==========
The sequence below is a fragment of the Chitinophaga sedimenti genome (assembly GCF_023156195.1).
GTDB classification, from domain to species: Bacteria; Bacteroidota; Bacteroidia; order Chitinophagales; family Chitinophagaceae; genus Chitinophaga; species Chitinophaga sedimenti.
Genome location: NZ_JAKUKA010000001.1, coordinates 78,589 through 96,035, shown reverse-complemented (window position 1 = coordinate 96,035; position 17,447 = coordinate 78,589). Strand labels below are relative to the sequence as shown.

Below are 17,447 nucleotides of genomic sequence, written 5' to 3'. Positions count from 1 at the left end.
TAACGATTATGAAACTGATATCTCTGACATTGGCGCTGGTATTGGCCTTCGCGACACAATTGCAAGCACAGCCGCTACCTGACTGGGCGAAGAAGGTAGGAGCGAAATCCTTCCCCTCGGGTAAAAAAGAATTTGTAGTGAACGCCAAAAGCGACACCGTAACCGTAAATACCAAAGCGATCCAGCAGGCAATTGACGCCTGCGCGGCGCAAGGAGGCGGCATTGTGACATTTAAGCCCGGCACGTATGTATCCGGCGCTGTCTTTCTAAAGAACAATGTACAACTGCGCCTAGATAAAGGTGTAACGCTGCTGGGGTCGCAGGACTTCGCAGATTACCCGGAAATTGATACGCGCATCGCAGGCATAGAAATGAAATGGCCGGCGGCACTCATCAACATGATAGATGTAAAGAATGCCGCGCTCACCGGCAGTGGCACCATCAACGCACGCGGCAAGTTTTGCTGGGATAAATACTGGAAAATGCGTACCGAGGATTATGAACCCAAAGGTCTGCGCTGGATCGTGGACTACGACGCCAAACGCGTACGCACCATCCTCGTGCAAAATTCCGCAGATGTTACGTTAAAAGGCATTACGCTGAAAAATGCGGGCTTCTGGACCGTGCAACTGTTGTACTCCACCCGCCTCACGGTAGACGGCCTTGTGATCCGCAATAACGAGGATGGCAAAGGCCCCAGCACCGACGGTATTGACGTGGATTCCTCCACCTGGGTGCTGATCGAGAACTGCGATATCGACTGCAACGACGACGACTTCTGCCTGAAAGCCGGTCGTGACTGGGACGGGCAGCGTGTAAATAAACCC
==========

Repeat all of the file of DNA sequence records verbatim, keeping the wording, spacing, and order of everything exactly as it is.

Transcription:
The sequence below is a fragment of the Chitinophaga sedimenti genome (assembly GCF_023156195.1).
GTDB classification, from domain to species: Bacteria; Bacteroidota; Bacteroidia; order Chitinophagales; family Chitinophagaceae; genus Chitinophaga; species Chitinophaga sedimenti.
Genome location: NZ_JAKUKA010000001.1, coordinates 78,589 through 96,035, shown reverse-complemented (window position 1 = coordinate 96,035; position 17,447 = coordinate 78,589). Strand labels below are relative to the sequence as shown.

Below are 17,447 nucleotides of genomic sequence, written 5' to 3'. Positions count from 1 at the left end.
TAACGATTATGAAACTGATATCTCTGACATTGGCGCTGGTATTGGCCTTCGCGACACAATTGCAAGCACAGCCGCTACCTGACTGGGCGAAGAAGGTAGGAGCGAAATCCTTCCCCTCGGGTAAAAAAGAATTTGTAGTGAACGCCAAAAGCGACACCGTAACCGTAAATACCAAAGCGATCCAGCAGGCAATTGACGCCTGCGCGGCGCAAGGAGGCGGCATTGTGACATTTAAGCCCGGCACGTATGTATCCGGCGCTGTCTTTCTAAAGAACAATGTACAACTGCGCCTAGATAAAGGTGTAACGCTGCTGGGGTCGCAGGACTTCGCAGATTACCCGGAAATTGATACGCGCATCGCAGGCATAGAAATGAAATGGCCGGCGGCACTCATCAACATGATAGATGTAAAGAATGCCGCGCTCACCGGCAGTGGCACCATCAACGCACGCGGCAAGTTTTGCTGGGATAAATACTGGAAAATGCGTACCGAGGATTATGAACCCAAAGGTCTGCGCTGGATCGTGGACTACGACGCCAAACGCGTACGCACCATCCTCGTGCAAAATTCCGCAGATGTTACGTTAAAAGGCATTACGCTGAAAAATGCGGGCTTCTGGACCGTGCAACTGTTGTACTCCACCCGCCTCACGGTAGACGGCCTTGTGATCCGCAATAACGAGGATGGCAAAGGCCCCAGCACCGACGGTATTGACGTGGATTCCTCCACCTGGGTGCTGATCGAGAACTGCGATATCGACTGCAACGACGACGACTTCTGCCTGAAAGCCGGTCGTGACTGGGACGGGCAGCGTGTAAATAAACCC